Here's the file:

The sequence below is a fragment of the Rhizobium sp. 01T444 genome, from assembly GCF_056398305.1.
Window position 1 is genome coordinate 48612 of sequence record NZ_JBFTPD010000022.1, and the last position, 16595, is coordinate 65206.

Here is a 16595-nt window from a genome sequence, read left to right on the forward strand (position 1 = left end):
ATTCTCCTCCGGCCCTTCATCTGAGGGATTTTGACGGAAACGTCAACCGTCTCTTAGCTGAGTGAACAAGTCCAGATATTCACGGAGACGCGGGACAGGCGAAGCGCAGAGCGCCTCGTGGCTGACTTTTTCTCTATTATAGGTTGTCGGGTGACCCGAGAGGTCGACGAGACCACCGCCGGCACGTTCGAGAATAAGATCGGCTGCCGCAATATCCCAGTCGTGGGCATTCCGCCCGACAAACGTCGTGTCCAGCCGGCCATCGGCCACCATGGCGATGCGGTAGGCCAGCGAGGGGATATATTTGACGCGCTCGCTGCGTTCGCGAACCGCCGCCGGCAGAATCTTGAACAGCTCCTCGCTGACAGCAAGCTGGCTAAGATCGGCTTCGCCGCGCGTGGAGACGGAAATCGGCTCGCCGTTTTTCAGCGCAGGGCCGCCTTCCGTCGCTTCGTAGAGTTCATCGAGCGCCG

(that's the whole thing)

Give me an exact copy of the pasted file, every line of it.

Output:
The sequence below is a fragment of the Rhizobium sp. 01T444 genome, from assembly GCF_056398305.1.
Window position 1 is genome coordinate 48612 of sequence record NZ_JBFTPD010000022.1, and the last position, 16595, is coordinate 65206.

Here is a 16595-nt window from a genome sequence, read left to right on the forward strand (position 1 = left end):
ATTCTCCTCCGGCCCTTCATCTGAGGGATTTTGACGGAAACGTCAACCGTCTCTTAGCTGAGTGAACAAGTCCAGATATTCACGGAGACGCGGGACAGGCGAAGCGCAGAGCGCCTCGTGGCTGACTTTTTCTCTATTATAGGTTGTCGGGTGACCCGAGAGGTCGACGAGACCACCGCCGGCACGTTCGAGAATAAGATCGGCTGCCGCAATATCCCAGTCGTGGGCATTCCGCCCGACAAACGTCGTGTCCAGCCGGCCATCGGCCACCATGGCGATGCGGTAGGCCAGCGAGGGGATATATTTGACGCGCTCGCTGCGTTCGCGAACCGCCGCCGGCAGAATCTTGAACAGCTCCTCGCTGACAGCAAGCTGGCTAAGATCGGCTTCGCCGCGCGTGGAGACGGAAATCGGCTCGCCGTTTTTCAGCGCAGGGCCGCCTTCCGTCGCTTCGTAGAGTTCATCGAGCGCCG